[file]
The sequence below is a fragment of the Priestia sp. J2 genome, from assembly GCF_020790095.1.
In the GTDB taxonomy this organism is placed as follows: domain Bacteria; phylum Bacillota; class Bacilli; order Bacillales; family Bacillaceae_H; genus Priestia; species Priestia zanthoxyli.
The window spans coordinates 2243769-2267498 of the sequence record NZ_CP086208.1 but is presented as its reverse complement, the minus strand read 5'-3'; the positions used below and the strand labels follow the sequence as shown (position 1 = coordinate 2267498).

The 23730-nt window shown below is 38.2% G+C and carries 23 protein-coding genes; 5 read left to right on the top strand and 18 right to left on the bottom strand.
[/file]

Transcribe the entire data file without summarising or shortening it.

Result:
The sequence below is a fragment of the Priestia sp. J2 genome, from assembly GCF_020790095.1.
In the GTDB taxonomy this organism is placed as follows: domain Bacteria; phylum Bacillota; class Bacilli; order Bacillales; family Bacillaceae_H; genus Priestia; species Priestia zanthoxyli.
The window spans coordinates 2243769-2267498 of the sequence record NZ_CP086208.1 but is presented as its reverse complement, the minus strand read 5'-3'; the positions used below and the strand labels follow the sequence as shown (position 1 = coordinate 2267498).

The 23730-nt window shown below is 38.2% G+C and carries 23 protein-coding genes; 5 read left to right on the top strand and 18 right to left on the bottom strand.